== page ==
The overall failure to recognize the human threats facing Iraq following the invasion in 2003 was implicit in the way that U.S. and coalition forces attempted to reconstruct the country. Assuming that the country was capable of pushing back against poorly designed foreign projects (level 6), reconstruction was carried out with the unrealistic vision of creating a country that would be capable not only of caring for its citizens, but also of transforming other countries in the region into stable and secure actors that would share its institutions and values (a level 7 goal). As our INCA platform reveals, however, this assumption was misguided and led to waste, corruption, and confusion. Reconstruction programs regularly overreached due largely to Iraq’s inability to effectively manage outside pressures by donor countries. Without incorporating Iraqi knowledge, well-intentioned projects were ineffective or ultimately harmed the country in some way. It was from this failure that Sovereignty First’s built its shared information platform and these INCA dimensional analyses, to make it easier for those who would help a country to listen effectively to counter-parties and Iraqi "ground truth" while choosing, designing, and implementing projects.

Background Reading

For more information on INCA for Iraq, read our retroactive case study here: http://sovereigntyfirst.com/iraq/report


Round 3 Statements (Nov 2016 - Jul 2017)

Note: These statements were given by participants as rationale for their decision to gauge Syrian capacity at their stated level. 

The Range

Lowest Score: 1

Highest Score: 6

1. Mass murder of part of the population.

"1 [mass murder] and 2 [forced relocation] are happening now and might continue for the next 20 years. Syria, as a country, might not exist anymore." (233081

"It's different in each region. It's 5 [social pressure] in the rump state, 4 [legal discrimination] the Turkish border, Aleppo is 2 [forced relocation], 3 [violent harassment] is the central part, Homs is 1 [mass murder]. Bashar's failing is not being as ruthless as his father. (239311)

"From outsiders and insiders like IS. There are a lot of casualties. When they capture territories they do retaliatory executions. It's true of Hezbollah, the Kurds, the Iranian Revolutionary Guard Corps, the regime. It's much more than accidental casualties. It is apparent, intentional killing of civilians, i.e. murder." (239312) 

2. Ethnic cleansing or forced deportation of part of the population.

"The real threat to Syria is from the Assad regime. Had they accepted the opinion of its own people we would not be in the situation we are now. The dislocation of people is the policy of the regime." (231641)

"People being forced from south to north. It's not really ethnic. It's political. Going forward how much worse can it get? Thinking about retribution can make for sleepless nights." (233911)

"Ethnic cleansing and forced deportation will continue. Idlib is probably next. Despite the current ceasefire the government will probably try to advance militarily." (232272)

"Hopefully [forced relocation] will decrease as the civil war passes." (233121) 

3. Violent harassment of part of the population.

"I want to think we will reach a level of peace and stability. 7 [2] and 8 [1] are already happening." (235781)
"I would choose #7 [#2] except it's not technically ethnic cleansing. It's political cleansing." (236592)

4. Legal discrimination against part of the population. Strong informal pressure against social diversity—by other countries through sanctions, boycotts, or travel restrictions; or by the government.

No Statements

5. Significant pressure by outsiders or the government to conform to certain expectations.

"Threats do exist. There is always struggle between countries causing threats within the country. It will always be there, political, economic, . . . They exist between all countries. It's obvious the developed countries have interests in Syria. It's about the energy sector." (233881)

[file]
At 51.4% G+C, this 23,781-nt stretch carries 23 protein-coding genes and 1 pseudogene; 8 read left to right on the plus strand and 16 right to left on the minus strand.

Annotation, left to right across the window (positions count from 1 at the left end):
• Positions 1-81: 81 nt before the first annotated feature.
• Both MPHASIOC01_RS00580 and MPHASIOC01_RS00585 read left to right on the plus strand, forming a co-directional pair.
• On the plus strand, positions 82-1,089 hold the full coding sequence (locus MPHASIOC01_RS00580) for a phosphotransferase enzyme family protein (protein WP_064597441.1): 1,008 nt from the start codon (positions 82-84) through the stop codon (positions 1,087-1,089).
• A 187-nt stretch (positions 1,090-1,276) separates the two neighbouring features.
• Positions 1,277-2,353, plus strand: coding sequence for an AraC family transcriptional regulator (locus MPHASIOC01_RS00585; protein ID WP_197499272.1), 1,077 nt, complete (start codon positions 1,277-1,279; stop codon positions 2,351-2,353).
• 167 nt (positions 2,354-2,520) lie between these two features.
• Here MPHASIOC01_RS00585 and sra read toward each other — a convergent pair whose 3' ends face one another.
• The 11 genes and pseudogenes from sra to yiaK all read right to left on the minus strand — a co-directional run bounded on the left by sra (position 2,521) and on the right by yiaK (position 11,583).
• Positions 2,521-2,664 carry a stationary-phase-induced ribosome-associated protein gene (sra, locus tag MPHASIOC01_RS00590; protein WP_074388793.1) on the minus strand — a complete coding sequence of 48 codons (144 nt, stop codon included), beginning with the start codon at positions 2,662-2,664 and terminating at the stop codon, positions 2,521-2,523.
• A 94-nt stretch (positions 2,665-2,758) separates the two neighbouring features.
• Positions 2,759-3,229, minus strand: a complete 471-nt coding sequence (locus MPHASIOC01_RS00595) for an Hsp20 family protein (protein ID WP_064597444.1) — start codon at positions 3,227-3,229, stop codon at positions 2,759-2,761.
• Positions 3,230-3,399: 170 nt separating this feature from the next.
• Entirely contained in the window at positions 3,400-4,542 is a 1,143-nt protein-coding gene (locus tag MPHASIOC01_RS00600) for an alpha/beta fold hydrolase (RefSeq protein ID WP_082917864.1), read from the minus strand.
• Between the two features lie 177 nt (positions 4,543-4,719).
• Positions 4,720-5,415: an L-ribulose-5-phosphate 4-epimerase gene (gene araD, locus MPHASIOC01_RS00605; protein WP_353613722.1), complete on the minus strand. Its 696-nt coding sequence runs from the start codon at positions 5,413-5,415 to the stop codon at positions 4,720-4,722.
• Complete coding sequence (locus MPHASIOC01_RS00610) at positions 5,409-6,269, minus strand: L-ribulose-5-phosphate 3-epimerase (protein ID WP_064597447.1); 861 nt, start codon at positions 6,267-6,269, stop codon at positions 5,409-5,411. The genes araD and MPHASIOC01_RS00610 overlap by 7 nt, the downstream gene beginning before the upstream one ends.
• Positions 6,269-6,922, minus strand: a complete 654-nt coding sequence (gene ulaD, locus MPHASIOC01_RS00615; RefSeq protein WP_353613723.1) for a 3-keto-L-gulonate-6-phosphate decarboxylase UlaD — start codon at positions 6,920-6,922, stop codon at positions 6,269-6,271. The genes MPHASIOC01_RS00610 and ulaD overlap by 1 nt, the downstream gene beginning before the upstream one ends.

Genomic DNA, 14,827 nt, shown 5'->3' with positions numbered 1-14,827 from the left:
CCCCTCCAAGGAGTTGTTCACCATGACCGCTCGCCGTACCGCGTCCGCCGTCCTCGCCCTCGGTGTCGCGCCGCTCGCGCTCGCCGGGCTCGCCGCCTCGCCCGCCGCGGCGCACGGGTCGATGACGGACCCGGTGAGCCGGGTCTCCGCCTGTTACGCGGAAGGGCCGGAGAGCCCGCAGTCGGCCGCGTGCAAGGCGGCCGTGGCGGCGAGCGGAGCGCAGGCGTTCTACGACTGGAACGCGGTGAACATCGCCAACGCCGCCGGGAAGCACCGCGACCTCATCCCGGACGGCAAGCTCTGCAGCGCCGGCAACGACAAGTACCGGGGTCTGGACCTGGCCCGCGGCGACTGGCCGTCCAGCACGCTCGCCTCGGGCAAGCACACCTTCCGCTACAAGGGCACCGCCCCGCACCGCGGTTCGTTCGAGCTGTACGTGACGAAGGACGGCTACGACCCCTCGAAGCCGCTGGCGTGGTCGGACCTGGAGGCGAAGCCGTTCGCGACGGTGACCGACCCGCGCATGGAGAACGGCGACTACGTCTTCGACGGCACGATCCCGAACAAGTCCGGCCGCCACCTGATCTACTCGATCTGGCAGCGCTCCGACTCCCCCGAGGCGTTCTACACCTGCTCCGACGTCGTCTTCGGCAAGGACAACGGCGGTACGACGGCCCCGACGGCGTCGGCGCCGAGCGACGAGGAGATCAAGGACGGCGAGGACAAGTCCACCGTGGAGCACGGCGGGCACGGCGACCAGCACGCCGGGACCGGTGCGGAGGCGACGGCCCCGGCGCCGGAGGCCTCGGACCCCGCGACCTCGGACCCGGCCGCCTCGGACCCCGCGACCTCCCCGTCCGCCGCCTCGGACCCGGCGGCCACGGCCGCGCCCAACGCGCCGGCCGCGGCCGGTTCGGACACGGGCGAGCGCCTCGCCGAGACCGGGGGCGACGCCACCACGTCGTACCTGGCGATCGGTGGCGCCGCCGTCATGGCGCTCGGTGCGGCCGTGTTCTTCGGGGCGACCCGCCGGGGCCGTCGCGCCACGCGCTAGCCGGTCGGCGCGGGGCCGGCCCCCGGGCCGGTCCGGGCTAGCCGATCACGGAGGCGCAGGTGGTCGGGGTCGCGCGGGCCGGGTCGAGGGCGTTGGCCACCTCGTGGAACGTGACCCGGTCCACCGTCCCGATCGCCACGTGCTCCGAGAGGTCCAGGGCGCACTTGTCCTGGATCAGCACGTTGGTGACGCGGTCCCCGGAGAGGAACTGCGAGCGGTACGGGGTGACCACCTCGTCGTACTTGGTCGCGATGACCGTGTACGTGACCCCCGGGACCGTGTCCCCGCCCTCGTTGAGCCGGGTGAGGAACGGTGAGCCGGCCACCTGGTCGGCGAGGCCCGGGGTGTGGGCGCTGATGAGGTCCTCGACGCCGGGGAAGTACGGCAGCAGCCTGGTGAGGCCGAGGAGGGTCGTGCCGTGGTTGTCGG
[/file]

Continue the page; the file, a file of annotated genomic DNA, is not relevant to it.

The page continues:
"There are many challenges for the coming period, especially the challenge of state-building. If it stabilizes then falls apart again the EU may not be interested in help. It may make things worse. Like in Iraq. It calmed a bit then reignited worse than before." (238631)

6. No threat to citizens, but the country would not help any other country, if the people of that country were attacked or there was a civil war in that country.

"Within 20 years we would not be able to help another country." (238341)


Round 2 Statements (Aug 2016 - Oct 2016)

Note: These statements were given by participants as rationale for their decision to gauge Syrian capacity at their stated level. 

The Range 

Lowest Score: 1

Highest Score: 5

1. Mass murder of part of the population.

"Russia is taking over the country." (221211)

2. Ethnic cleansing or forced deportation of part of the population.

"Ethnic cleansing hasn't happened yet technically, but emptying entire cities is at least political cleansing. In the end Syria may not be as diverse as it was. Fears of mass retaliation are well founded, based on the degree of hatred more than specific evidence, especially the longer the conflict drags on." (223911)

3. Violent harassment of part of the population.

No Statement

4. Legal discrimination against part of the population. Strong informal pressure against social diversity—by other countries through sanctions, boycotts, or travel restrictions; or by the government.

No Statement

5. Significant pressure by outsiders or the government to conform to certain expectations.

"The support of Russia and even the United States to certain groups, and their disagreements. The Sunni-Shia conflict is another aspect." (228631)
“It isn't real that outsider invaders will attack at any time. … Israel is not a threat. It is a tool to impose fear." (221641)
"The only thing that can threaten a country is another country. Even terrorists are controlled by countries. ISIL's threat to Syria is nothing compared to Russia's…. 95% of the bombing is directed to civilians, not terrorists. Only the Free Syrian Army is standing up for the people, because they fight on all fronts, against the government, terrorists, and outside countries." (222172)


Round 1 Statements (Jan 2016 - May 2016)

Note: These statements were given by participants as rationale for their decision to gauge Syrian capacity at the level they did for this dimension. 

The Range

Lowest Score: 1

Highest Score: 2

1. Mass murder of part of the population.

"There are threats from Turkey to the Kurds, the Kurds to the Arabs, ISIL to everyone, Sunni to Alawi and their neighbors." (215261)
"Other groups from outside (al-Qaida, ISIL) are killing the population. Assad has said it is permissible to kill anyone outside his area of control." (2138811)

2. Ethnic cleansing or forced deportation of part of the population.

No Statements